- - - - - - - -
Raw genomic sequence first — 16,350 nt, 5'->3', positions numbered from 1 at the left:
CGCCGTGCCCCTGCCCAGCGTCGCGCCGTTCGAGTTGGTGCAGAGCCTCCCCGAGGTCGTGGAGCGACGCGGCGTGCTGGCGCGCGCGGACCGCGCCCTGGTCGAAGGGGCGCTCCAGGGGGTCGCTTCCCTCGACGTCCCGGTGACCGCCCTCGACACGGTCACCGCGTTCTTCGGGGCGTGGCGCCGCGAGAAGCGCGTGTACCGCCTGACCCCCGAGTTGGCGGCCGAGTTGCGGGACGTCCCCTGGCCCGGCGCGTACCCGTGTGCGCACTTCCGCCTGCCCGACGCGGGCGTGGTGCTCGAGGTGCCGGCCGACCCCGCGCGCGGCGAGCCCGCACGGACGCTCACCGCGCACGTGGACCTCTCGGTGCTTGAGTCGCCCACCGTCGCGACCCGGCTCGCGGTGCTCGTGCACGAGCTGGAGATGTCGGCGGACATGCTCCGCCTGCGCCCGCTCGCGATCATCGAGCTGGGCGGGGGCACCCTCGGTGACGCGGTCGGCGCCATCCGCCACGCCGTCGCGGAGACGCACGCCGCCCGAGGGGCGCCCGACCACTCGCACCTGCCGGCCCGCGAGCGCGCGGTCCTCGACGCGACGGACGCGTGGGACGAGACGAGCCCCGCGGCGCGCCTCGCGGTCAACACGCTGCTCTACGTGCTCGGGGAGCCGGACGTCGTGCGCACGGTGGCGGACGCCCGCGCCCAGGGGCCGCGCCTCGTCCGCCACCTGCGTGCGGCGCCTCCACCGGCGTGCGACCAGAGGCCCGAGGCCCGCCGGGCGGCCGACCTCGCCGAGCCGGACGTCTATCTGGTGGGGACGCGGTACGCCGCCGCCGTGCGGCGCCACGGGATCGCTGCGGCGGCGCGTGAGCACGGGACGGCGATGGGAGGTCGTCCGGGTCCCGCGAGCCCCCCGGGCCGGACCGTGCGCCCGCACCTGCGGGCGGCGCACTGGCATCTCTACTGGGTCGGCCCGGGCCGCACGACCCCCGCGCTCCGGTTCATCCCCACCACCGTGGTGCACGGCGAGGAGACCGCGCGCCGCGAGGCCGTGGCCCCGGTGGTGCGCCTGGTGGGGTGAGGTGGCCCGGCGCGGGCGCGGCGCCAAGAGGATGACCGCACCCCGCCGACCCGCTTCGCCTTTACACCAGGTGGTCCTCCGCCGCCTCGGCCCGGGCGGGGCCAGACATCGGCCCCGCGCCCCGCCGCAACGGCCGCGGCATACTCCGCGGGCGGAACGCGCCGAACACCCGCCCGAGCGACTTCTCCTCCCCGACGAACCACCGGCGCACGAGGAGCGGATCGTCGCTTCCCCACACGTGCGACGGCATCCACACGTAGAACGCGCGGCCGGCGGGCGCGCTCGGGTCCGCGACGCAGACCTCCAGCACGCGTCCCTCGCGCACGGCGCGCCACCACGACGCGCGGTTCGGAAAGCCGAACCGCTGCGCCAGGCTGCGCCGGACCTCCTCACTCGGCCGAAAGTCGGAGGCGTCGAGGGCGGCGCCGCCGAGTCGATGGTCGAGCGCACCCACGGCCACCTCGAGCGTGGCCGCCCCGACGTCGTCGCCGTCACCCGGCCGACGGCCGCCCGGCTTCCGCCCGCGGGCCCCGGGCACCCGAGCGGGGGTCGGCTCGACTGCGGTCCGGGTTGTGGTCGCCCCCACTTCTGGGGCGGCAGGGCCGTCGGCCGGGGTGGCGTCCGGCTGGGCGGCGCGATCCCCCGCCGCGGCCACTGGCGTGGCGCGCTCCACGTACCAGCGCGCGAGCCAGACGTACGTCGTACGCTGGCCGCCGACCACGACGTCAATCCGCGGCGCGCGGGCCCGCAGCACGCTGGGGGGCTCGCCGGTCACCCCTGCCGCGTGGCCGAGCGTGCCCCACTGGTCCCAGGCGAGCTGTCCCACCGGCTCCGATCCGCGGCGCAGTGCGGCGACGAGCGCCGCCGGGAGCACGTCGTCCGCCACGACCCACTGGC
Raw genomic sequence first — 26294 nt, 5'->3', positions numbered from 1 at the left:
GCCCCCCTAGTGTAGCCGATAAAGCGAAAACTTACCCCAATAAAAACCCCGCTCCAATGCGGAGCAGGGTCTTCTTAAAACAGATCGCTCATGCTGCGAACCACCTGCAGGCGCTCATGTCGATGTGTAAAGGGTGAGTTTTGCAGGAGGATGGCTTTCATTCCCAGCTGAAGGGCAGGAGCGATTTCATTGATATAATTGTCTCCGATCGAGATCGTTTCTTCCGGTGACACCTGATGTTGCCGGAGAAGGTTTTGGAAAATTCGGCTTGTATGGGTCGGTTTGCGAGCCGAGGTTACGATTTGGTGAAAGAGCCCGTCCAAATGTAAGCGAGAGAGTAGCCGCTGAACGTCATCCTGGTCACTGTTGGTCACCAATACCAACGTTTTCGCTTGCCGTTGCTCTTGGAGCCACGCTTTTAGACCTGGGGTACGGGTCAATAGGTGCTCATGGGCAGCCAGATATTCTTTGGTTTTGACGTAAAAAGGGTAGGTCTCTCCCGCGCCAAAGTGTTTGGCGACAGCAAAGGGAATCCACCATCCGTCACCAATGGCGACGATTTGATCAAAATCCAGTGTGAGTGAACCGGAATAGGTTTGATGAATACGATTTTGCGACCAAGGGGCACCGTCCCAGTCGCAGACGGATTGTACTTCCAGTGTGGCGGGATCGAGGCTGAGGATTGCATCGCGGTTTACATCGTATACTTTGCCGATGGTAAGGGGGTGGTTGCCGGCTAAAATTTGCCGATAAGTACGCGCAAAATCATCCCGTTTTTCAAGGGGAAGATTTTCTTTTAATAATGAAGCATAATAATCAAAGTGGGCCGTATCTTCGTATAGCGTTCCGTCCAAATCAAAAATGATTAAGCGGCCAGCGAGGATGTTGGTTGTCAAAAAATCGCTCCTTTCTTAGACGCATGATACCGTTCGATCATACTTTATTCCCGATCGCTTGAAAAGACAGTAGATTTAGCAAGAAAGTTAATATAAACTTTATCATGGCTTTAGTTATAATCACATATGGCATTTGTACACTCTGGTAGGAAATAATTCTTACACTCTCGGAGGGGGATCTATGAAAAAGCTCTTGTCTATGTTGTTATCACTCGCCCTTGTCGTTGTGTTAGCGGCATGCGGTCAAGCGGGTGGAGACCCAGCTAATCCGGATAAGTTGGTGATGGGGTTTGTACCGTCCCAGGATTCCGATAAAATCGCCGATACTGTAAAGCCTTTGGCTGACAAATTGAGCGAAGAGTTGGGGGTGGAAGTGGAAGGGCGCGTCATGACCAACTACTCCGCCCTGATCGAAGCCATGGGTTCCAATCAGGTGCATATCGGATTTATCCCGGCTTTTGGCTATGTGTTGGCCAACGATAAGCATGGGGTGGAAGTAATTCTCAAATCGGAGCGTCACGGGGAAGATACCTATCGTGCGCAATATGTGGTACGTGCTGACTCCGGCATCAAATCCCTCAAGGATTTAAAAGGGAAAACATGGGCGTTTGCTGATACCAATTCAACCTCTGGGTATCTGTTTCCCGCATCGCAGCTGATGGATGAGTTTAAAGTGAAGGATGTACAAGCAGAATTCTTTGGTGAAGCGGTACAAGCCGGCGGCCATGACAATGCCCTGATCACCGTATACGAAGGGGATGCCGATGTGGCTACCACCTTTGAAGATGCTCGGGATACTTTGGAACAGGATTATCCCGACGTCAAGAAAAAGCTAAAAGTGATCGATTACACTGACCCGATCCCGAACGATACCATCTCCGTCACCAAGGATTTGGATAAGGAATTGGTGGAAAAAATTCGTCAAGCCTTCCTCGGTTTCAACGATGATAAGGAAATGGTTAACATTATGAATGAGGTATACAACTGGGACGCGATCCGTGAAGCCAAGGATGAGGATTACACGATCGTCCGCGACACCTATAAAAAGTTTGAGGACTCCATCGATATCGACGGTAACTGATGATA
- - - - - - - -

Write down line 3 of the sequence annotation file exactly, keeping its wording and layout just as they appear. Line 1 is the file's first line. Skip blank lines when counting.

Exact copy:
Raw genomic sequence first — 26294 nt, 5'->3', positions numbered from 1 at the left: